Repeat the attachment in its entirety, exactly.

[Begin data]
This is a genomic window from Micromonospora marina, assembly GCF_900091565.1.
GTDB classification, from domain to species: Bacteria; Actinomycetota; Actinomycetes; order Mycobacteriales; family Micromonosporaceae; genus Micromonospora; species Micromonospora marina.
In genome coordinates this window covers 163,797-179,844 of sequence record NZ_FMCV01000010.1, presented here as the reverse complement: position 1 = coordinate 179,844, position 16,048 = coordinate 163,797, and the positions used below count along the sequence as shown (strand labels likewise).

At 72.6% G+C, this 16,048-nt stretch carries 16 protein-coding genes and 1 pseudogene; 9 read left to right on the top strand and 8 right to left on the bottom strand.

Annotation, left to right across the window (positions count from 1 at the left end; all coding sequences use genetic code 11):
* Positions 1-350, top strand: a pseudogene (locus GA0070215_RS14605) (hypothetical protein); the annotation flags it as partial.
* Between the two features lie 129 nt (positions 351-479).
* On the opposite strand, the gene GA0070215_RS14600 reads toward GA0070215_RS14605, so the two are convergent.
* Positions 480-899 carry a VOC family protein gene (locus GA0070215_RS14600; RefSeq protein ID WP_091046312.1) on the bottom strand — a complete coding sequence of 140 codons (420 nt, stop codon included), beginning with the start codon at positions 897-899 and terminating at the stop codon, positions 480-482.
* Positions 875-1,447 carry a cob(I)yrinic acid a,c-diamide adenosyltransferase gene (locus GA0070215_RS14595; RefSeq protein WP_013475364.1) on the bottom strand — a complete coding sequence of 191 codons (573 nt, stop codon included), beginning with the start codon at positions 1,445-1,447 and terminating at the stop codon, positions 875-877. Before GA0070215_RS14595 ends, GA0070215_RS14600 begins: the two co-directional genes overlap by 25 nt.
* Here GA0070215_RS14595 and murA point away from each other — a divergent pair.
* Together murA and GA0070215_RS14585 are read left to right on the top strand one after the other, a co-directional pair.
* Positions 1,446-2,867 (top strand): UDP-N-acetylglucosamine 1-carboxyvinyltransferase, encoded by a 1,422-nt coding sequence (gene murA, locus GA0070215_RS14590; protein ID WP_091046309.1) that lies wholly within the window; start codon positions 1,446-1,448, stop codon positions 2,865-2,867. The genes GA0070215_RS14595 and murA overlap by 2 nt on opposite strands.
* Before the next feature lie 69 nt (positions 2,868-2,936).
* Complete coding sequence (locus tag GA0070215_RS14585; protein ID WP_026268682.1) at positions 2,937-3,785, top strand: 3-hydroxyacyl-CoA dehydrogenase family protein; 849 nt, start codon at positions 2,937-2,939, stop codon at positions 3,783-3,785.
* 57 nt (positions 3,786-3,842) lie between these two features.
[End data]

This is a genomic window from Micromonospora marina, assembly GCF_900091565.1.
GTDB classification, from domain to species: Bacteria; Actinomycetota; Actinomycetes; order Mycobacteriales; family Micromonosporaceae; genus Micromonospora; species Micromonospora marina.
In genome coordinates this window covers 163,797-179,844 of sequence record NZ_FMCV01000010.1, presented here as the reverse complement: position 1 = coordinate 179,844, position 16,048 = coordinate 163,797, and the positions used below count along the sequence as shown (strand labels likewise).

At 72.6% G+C, this 16,048-nt stretch carries 16 protein-coding genes and 1 pseudogene; 9 read left to right on the top strand and 8 right to left on the bottom strand.

Annotation, left to right across the window (positions count from 1 at the left end; all coding sequences use genetic code 11):
* Positions 1-350, top strand: a pseudogene (locus GA0070215_RS14605) (hypothetical protein); the annotation flags it as partial.
* Between the two features lie 129 nt (positions 351-479).
* On the opposite strand, the gene GA0070215_RS14600 reads toward GA0070215_RS14605, so the two are convergent.
* Positions 480-899 carry a VOC family protein gene (locus GA0070215_RS14600; RefSeq protein ID WP_091046312.1) on the bottom strand — a complete coding sequence of 140 codons (420 nt, stop codon included), beginning with the start codon at positions 897-899 and terminating at the stop codon, positions 480-482.
* Positions 875-1,447 carry a cob(I)yrinic acid a,c-diamide adenosyltransferase gene (locus GA0070215_RS14595; RefSeq protein WP_013475364.1) on the bottom strand — a complete coding sequence of 191 codons (573 nt, stop codon included), beginning with the start codon at positions 1,445-1,447 and terminating at the stop codon, positions 875-877. Before GA0070215_RS14595 ends, GA0070215_RS14600 begins: the two co-directional genes overlap by 25 nt.
* Here GA0070215_RS14595 and murA point away from each other — a divergent pair.
* Together murA and GA0070215_RS14585 are read left to right on the top strand one after the other, a co-directional pair.
* Positions 1,446-2,867 (top strand): UDP-N-acetylglucosamine 1-carboxyvinyltransferase, encoded by a 1,422-nt coding sequence (gene murA, locus GA0070215_RS14590; protein ID WP_091046309.1) that lies wholly within the window; start codon positions 1,446-1,448, stop codon positions 2,865-2,867. The genes GA0070215_RS14595 and murA overlap by 2 nt on opposite strands.
* Before the next feature lie 69 nt (positions 2,868-2,936).
* Complete coding sequence (locus tag GA0070215_RS14585; protein ID WP_026268682.1) at positions 2,937-3,785, top strand: 3-hydroxyacyl-CoA dehydrogenase family protein; 849 nt, start codon at positions 2,937-2,939, stop codon at positions 3,783-3,785.
* 57 nt (positions 3,786-3,842) lie between these two features.